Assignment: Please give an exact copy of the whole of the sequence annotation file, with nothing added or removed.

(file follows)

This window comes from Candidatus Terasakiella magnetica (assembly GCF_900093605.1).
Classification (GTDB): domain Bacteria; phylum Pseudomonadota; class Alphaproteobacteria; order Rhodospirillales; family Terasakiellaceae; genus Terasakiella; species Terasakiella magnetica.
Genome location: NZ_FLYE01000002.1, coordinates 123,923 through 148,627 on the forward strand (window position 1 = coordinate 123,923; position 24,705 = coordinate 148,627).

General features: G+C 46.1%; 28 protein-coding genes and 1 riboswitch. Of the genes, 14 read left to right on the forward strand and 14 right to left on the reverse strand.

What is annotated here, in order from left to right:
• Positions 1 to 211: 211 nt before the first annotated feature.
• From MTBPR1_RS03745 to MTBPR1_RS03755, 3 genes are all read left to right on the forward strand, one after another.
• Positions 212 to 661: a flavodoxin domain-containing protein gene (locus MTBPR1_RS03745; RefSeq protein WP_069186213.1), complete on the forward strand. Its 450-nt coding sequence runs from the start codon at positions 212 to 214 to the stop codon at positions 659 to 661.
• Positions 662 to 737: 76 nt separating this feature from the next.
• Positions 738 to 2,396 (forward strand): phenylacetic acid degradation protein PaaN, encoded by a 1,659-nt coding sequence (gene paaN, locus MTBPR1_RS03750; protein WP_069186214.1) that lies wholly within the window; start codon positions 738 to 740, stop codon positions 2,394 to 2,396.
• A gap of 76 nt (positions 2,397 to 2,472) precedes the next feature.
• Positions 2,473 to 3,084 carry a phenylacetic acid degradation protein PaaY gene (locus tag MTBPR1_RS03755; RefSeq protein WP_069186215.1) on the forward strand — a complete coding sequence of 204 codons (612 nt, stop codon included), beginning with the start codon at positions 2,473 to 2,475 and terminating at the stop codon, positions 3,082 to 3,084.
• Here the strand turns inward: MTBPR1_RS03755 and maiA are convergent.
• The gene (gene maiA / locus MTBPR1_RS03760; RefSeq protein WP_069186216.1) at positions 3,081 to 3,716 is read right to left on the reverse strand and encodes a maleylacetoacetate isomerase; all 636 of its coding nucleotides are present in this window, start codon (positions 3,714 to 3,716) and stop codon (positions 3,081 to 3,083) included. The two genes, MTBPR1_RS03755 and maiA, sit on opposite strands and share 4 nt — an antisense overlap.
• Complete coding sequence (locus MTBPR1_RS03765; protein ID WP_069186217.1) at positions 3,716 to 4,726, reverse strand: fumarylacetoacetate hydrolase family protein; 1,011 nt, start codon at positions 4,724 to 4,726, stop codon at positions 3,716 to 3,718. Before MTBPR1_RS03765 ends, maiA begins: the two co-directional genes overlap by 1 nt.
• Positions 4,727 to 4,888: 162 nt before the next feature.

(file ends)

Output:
This window comes from Candidatus Terasakiella magnetica (assembly GCF_900093605.1).
Classification (GTDB): domain Bacteria; phylum Pseudomonadota; class Alphaproteobacteria; order Rhodospirillales; family Terasakiellaceae; genus Terasakiella; species Terasakiella magnetica.
Genome location: NZ_FLYE01000002.1, coordinates 123,923 through 148,627 on the forward strand (window position 1 = coordinate 123,923; position 24,705 = coordinate 148,627).

General features: G+C 46.1%; 28 protein-coding genes and 1 riboswitch. Of the genes, 14 read left to right on the forward strand and 14 right to left on the reverse strand.

What is annotated here, in order from left to right:
• Positions 1 to 211: 211 nt before the first annotated feature.
• From MTBPR1_RS03745 to MTBPR1_RS03755, 3 genes are all read left to right on the forward strand, one after another.
• Positions 212 to 661: a flavodoxin domain-containing protein gene (locus MTBPR1_RS03745; RefSeq protein WP_069186213.1), complete on the forward strand. Its 450-nt coding sequence runs from the start codon at positions 212 to 214 to the stop codon at positions 659 to 661.
• Positions 662 to 737: 76 nt separating this feature from the next.
• Positions 738 to 2,396 (forward strand): phenylacetic acid degradation protein PaaN, encoded by a 1,659-nt coding sequence (gene paaN, locus MTBPR1_RS03750; protein WP_069186214.1) that lies wholly within the window; start codon positions 738 to 740, stop codon positions 2,394 to 2,396.
• A gap of 76 nt (positions 2,397 to 2,472) precedes the next feature.
• Positions 2,473 to 3,084 carry a phenylacetic acid degradation protein PaaY gene (locus tag MTBPR1_RS03755; RefSeq protein WP_069186215.1) on the forward strand — a complete coding sequence of 204 codons (612 nt, stop codon included), beginning with the start codon at positions 2,473 to 2,475 and terminating at the stop codon, positions 3,082 to 3,084.
• Here the strand turns inward: MTBPR1_RS03755 and maiA are convergent.
• The gene (gene maiA / locus MTBPR1_RS03760; RefSeq protein WP_069186216.1) at positions 3,081 to 3,716 is read right to left on the reverse strand and encodes a maleylacetoacetate isomerase; all 636 of its coding nucleotides are present in this window, start codon (positions 3,714 to 3,716) and stop codon (positions 3,081 to 3,083) included. The two genes, MTBPR1_RS03755 and maiA, sit on opposite strands and share 4 nt — an antisense overlap.
• Complete coding sequence (locus MTBPR1_RS03765; protein ID WP_069186217.1) at positions 3,716 to 4,726, reverse strand: fumarylacetoacetate hydrolase family protein; 1,011 nt, start codon at positions 4,724 to 4,726, stop codon at positions 3,716 to 3,718. Before MTBPR1_RS03765 ends, maiA begins: the two co-directional genes overlap by 1 nt.
• Positions 4,727 to 4,888: 162 nt before the next feature.